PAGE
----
International Missing Children’s Day

Remembering children who have gone missing and those who have been found.International Centre for Missing & Exploited Children 

International Missing Children’s Day is acknowledged in May. In our country, the May signifies two major things in the lives of schools and families; graduation and the end of school. However, as these are times of celebration, children also become greater targets around these times. Many children are abducted, snatched and taken into the unknown because as we celebrate, predators are watching and waiting to turn celebration into crisis. In order for us to bring awareness and change to human trafficking and lessen the numbers of missing children, we must understand the sex/human trafficking pipeline, drive accountability and be engaged. Image result for international missing children's day

Understanding the Sex Trafficking Pipeline 

This isn’t just a local, regional or U.S. dynamic, but it’s global. One of the most deplorable and inhumane acts is to exploit children. Not only do you destroy the life of an innocent child but their family and loved ones. We see ad’s advertising and bringing awareness to sex and human trafficking but we never think that our child, brother, sister, god children, neighbor, student or loved one will be caught up in this. However, any child that walks, bikes or rides public transportation to school is at risk. The human and sex trafficking pipeline, just like the school to prison pipeline, or systematic actions taken by people who believe in slavery and having control over another human for profit. Researchers have concluded that children from broken homes, families experiencing divorce, run away and poor children are often targeted victims although this doesn’t exclude middle and upper class families.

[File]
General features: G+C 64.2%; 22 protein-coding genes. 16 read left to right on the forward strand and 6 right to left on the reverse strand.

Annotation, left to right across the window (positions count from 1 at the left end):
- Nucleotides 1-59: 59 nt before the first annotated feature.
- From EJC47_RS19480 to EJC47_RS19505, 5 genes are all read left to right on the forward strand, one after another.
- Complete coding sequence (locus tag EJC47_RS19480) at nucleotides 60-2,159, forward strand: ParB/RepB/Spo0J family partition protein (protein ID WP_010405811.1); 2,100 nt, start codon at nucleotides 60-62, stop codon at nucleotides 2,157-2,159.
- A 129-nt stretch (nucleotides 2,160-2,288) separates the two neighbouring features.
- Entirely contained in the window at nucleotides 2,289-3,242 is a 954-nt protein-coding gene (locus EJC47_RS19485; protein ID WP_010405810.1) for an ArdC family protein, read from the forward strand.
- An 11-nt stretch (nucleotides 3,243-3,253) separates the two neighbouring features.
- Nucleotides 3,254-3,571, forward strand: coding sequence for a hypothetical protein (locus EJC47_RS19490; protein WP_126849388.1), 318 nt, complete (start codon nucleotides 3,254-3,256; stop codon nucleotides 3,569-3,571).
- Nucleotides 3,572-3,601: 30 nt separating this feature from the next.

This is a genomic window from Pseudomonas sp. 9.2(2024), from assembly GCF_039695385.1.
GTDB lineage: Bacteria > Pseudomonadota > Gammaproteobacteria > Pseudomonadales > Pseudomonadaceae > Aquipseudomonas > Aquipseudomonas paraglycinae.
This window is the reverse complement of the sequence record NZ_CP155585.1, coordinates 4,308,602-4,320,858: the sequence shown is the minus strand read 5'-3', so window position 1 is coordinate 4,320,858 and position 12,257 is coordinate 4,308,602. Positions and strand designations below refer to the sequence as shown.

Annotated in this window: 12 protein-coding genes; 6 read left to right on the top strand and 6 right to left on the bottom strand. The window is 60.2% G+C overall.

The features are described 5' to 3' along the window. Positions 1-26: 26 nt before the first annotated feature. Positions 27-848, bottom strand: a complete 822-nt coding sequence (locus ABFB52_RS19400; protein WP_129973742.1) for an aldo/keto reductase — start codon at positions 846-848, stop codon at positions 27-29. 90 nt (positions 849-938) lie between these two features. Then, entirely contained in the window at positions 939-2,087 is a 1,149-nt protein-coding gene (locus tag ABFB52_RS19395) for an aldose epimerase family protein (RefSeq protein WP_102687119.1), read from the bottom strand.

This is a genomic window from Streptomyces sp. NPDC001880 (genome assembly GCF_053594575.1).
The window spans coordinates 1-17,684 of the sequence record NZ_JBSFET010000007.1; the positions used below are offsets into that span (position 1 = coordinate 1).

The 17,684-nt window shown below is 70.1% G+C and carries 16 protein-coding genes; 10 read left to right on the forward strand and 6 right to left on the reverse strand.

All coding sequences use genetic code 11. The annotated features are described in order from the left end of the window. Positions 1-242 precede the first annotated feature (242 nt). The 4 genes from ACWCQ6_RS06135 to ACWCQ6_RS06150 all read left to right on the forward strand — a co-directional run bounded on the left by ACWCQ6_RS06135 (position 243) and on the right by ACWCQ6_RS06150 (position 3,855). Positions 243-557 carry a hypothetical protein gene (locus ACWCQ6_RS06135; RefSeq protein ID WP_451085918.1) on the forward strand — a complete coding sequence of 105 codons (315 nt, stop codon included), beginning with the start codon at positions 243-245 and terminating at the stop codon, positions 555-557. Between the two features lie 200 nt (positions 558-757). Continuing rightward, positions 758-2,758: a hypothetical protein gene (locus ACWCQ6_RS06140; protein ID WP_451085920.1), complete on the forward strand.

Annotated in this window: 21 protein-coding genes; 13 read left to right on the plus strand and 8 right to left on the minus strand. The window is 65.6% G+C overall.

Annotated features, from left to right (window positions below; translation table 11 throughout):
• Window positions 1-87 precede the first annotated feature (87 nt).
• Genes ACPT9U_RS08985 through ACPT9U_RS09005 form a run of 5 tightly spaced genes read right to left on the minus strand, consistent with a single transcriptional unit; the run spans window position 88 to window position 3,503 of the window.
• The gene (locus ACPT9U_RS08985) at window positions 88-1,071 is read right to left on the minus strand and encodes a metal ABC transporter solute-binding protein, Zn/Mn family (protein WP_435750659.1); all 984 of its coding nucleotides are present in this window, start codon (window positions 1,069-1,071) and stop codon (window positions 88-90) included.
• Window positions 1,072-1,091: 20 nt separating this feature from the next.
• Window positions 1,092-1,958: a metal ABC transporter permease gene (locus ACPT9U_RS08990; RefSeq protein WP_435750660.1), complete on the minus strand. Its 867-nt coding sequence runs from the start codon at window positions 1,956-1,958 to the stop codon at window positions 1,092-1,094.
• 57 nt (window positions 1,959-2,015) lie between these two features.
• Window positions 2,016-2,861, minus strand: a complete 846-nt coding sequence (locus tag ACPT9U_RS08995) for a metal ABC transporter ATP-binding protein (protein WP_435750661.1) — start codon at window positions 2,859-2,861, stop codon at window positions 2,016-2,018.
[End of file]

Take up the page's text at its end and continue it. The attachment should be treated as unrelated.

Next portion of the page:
Driving Accountability 

Accountability does matter and it begins with us. Parents and families have to be even more watchful and conscience of people Image result for international missing children's daywho are around their children. For example, parents need to know information about their child’s baby sitter, teacher, after school team, crossing guard, church youth leaders and most importantly ensuring that the people who we as adults are dating and bringing into the home don’t have poor/prior history engaging children. Parents drive accountability by ensuring that schools, community organizations and businesses do proper background checks, have processes and procedures in place for volunteers, are trained and intentional about safety and monitoring student activities. Children come up missing not just because we aren’t watching, but because we aren’t aware of the signs. When people who work with children and even seniors know that loved ones aren’t checking in, engaged, connected or aware of scheduling, activities and environments, things happen. Predators move when they know accountability measures aren’t in place. We can’t hold ourselves or others accountable if we aren’t engaged.